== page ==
Commitment to a Spiritual Life
Question: Please explain how an aspirant can wholeheartedly commit to a spiritual life and be successful in meditation.
Answer: This depends on the predominant samskaras, or the impressions, that are activated at the time of our birth. We are born with samskaras, with existing impressions in our mind. More importantly, we are born with activated vasanas, or tendencies, which are activated at the time of birth. Then our prarabdha karma means that at certain moments in our life, certain vasanas or samskaras will get activated — and suddenly, we will be interested in yoga.
To come to a Yoga Teacher Training course is rare. If you come to a Yoga Teacher Training Course, for example, it is unlikely that this is the first life in which you practice yoga. Most probably you have practiced yoga in many lives. Similarly with our Yoga Vacationers. Think logically: what is the logic to come to an ashram for a vacation? It is illogical. If your friend at home asks you, “OK, what did you do there?” You say, “Well, I woke up at 5:30 in the morning.” Then he will ask you, “Is this a vacation?”
Our Yoga Vacationers, they are also yogis. Swami Vishnudevananda called it a “Yoga Vacation”; it is a nice name. But what are Yoga Vacationers doing? They are doing sadhana, they are doing spiritual practice. And they go a little bit to the beach, they swim, and — what do they eat? They eat what Swamiji called “rabbit food” — it is carrots, and greens. It is unlikely that a person who spends time here as a Yoga Vacationer, maybe year after year, some, a few times a season, well, it is likely that this person practiced yoga in many lives.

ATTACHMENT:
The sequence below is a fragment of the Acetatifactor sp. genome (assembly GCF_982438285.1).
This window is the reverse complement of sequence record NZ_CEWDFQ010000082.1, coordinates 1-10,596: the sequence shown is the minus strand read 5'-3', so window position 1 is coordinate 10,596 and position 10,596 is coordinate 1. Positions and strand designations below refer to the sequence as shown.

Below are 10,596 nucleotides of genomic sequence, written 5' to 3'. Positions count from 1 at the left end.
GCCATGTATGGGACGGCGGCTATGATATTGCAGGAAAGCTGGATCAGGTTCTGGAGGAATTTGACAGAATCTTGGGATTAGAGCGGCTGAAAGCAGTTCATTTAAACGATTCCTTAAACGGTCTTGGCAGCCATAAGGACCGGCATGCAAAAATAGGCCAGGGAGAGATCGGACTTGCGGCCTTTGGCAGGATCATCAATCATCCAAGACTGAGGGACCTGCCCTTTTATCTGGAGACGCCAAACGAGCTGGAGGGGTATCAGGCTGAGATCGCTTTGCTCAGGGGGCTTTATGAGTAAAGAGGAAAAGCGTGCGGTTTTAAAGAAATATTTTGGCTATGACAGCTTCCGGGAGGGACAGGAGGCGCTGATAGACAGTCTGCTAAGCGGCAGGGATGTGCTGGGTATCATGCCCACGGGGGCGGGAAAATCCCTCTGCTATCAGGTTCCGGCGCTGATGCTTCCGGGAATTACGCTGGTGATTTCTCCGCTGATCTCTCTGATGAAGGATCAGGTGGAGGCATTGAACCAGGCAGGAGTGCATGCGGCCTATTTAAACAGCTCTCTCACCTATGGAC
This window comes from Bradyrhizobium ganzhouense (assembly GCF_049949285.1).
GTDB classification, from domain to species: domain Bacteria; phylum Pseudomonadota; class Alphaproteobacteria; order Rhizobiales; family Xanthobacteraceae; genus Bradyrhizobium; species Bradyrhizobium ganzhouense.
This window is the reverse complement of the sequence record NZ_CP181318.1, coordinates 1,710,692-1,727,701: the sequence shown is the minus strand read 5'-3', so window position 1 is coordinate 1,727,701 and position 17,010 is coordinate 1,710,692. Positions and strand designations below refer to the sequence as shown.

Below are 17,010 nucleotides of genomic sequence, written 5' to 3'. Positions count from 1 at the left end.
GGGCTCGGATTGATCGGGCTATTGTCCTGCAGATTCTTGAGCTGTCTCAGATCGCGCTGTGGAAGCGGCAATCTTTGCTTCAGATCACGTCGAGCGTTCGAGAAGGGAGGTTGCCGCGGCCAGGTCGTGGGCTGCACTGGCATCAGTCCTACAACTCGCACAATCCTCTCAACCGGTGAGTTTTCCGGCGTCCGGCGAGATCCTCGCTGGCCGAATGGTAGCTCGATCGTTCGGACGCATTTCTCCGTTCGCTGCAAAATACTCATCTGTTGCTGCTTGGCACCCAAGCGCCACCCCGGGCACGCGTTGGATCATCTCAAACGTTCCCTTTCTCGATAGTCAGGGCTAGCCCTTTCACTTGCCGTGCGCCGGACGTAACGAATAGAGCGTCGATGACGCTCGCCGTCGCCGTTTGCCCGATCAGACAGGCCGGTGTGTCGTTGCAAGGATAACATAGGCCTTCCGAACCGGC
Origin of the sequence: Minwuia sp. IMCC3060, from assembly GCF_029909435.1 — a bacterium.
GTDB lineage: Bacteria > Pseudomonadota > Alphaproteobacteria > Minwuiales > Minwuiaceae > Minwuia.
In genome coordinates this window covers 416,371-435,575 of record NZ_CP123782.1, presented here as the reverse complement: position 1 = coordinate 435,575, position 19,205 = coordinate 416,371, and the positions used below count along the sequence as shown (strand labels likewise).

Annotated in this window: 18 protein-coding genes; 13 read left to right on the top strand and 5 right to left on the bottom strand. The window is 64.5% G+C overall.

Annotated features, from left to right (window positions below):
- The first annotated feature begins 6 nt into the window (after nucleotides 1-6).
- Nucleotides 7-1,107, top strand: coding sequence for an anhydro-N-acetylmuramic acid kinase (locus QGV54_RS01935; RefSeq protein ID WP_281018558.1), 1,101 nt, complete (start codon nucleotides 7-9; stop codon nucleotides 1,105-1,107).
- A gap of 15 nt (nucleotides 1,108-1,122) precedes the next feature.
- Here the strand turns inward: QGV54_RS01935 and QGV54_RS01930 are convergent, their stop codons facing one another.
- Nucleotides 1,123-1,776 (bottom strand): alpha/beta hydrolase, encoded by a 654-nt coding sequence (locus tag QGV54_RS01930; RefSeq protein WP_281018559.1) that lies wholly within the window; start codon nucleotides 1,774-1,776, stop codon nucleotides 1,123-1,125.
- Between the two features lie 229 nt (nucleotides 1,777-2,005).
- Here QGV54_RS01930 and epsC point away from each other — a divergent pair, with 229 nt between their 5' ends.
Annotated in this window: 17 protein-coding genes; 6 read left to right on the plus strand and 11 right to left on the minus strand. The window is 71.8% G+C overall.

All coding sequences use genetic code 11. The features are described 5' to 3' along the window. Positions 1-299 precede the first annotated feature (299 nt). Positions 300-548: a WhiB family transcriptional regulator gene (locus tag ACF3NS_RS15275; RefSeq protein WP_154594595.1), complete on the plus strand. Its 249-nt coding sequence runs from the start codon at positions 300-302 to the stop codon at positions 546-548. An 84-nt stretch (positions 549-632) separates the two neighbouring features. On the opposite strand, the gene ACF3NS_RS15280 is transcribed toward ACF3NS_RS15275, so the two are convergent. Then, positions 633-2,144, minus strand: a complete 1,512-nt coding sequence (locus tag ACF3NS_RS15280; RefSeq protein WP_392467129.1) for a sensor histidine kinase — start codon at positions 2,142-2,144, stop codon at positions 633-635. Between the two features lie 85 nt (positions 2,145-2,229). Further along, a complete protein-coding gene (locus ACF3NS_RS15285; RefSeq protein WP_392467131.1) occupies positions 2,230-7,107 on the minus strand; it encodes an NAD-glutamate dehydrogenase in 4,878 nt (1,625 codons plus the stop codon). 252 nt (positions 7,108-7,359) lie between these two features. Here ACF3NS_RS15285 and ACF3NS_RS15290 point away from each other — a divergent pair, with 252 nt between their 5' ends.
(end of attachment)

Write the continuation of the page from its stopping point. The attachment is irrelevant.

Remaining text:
And depending upon those samskaras, there will be within us an inner motivation — I call it a self-motivation — to do spiritual practice. The stronger the self-motivation, the more likely one is able to commit whole-heartedly to spiritual life and to experience success in meditation. It will happen. Yogic self-motivation grows with yogic practice. The more you practice, the stronger this inner motivation will become. Yogic practice itself enhances self-motivation.
You may notice that in the beginning, and discipline are weaker; but then, as the practice becomes stronger and stronger, and when you start to have some of the inner experiences, the higher experiences — then the motivation will become very powerful. Then, you will not need a person to wake you up in the morning to meditate. In fact, when you go to sleep, you will think, “Oh, it is such a pity that I have to go to sleep, because I have to wait 6 hours before morning satsang.”
There are about 600-700 million people around the world who practice yoga. Why do they practice yoga? Because yoga changed their lives. Because they have a passion for yoga. Millions of people are meditating and practicing yoga; and their samskaras are activated, motivating them to practice. They are so happy to practice yoga. They are so happy to teach yoga.
The more we practice, the stronger the inner motivation becomes.
And there are ups and downs. Do not think that yoga is just going up, up, up; there are ups and downs; this is natural.
Another thing is satsanga. Satsanga means to be in the company of practitioners. This is very helpful. Many times we asked Swami Vishnudevananda, “Which is more powerful: personal meditation, or group meditation?” And I heard Swamiji say many, many times “Group meditation is more powerful.” When you are in the company of other practitioners, your own self-motivation becomes stronger. The other people help us. Association with fellow practitioners is very helpful. It is very difficult to practice and live a spiritual life alone. It is much easier to do it with the help of others.
As for meditation, we learn in the Bhagavad Gita that the most important preparation for meditation is Karma Yoga — the yoga of selfless service. Lord Krishna says in the Bhagavad Gita, “When the mind and the heart are purified by the practice of Karma Yoga, that yogi becomes ready for meditation.” That is why Swami Vishnudevananda put so much emphasis on Karma Yoga — precisely for the purpose of becoming good meditation practitioners.